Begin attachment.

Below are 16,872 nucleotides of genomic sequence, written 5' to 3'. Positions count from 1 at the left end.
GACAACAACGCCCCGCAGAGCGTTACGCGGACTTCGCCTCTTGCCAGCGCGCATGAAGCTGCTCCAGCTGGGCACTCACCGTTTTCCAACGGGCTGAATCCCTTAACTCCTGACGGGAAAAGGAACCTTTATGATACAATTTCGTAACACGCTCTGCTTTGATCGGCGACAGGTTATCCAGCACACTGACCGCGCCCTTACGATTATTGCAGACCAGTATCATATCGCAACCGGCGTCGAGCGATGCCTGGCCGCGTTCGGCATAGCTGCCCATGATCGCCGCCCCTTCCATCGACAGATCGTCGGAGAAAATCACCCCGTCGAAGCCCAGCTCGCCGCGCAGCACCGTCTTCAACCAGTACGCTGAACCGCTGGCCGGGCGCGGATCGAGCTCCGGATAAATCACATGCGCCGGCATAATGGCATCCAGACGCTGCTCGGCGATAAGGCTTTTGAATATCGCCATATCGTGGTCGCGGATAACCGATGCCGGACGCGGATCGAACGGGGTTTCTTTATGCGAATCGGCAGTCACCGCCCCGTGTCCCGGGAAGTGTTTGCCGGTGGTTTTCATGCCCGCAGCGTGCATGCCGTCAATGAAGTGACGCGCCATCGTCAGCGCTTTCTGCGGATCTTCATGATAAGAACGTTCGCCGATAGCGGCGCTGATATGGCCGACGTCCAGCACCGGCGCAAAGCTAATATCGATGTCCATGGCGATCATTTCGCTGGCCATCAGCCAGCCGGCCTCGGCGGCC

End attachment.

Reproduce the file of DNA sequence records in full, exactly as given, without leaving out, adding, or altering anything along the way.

Below are 16,872 nucleotides of genomic sequence, written 5' to 3'. Positions count from 1 at the left end.
GACAACAACGCCCCGCAGAGCGTTACGCGGACTTCGCCTCTTGCCAGCGCGCATGAAGCTGCTCCAGCTGGGCACTCACCGTTTTCCAACGGGCTGAATCCCTTAACTCCTGACGGGAAAAGGAACCTTTATGATACAATTTCGTAACACGCTCTGCTTTGATCGGCGACAGGTTATCCAGCACACTGACCGCGCCCTTACGATTATTGCAGACCAGTATCATATCGCAACCGGCGTCGAGCGATGCCTGGCCGCGTTCGGCATAGCTGCCCATGATCGCCGCCCCTTCCATCGACAGATCGTCGGAGAAAATCACCCCGTCGAAGCCCAGCTCGCCGCGCAGCACCGTCTTCAACCAGTACGCTGAACCGCTGGCCGGGCGCGGATCGAGCTCCGGATAAATCACATGCGCCGGCATAATGGCATCCAGACGCTGCTCGGCGATAAGGCTTTTGAATATCGCCATATCGTGGTCGCGGATAACCGATGCCGGACGCGGATCGAACGGGGTTTCTTTATGCGAATCGGCAGTCACCGCCCCGTGTCCCGGGAAGTGTTTGCCGGTGGTTTTCATGCCCGCAGCGTGCATGCCGTCAATGAAGTGACGCGCCATCGTCAGCGCTTTCTGCGGATCTTCATGATAAGAACGTTCGCCGATAGCGGCGCTGATATGGCCGACGTCCAGCACCGGCGCAAAGCTAATATCGATGTCCATGGCGATCATTTCGCTGGCCATCAGCCAGCCGGCCTCGGCGGCC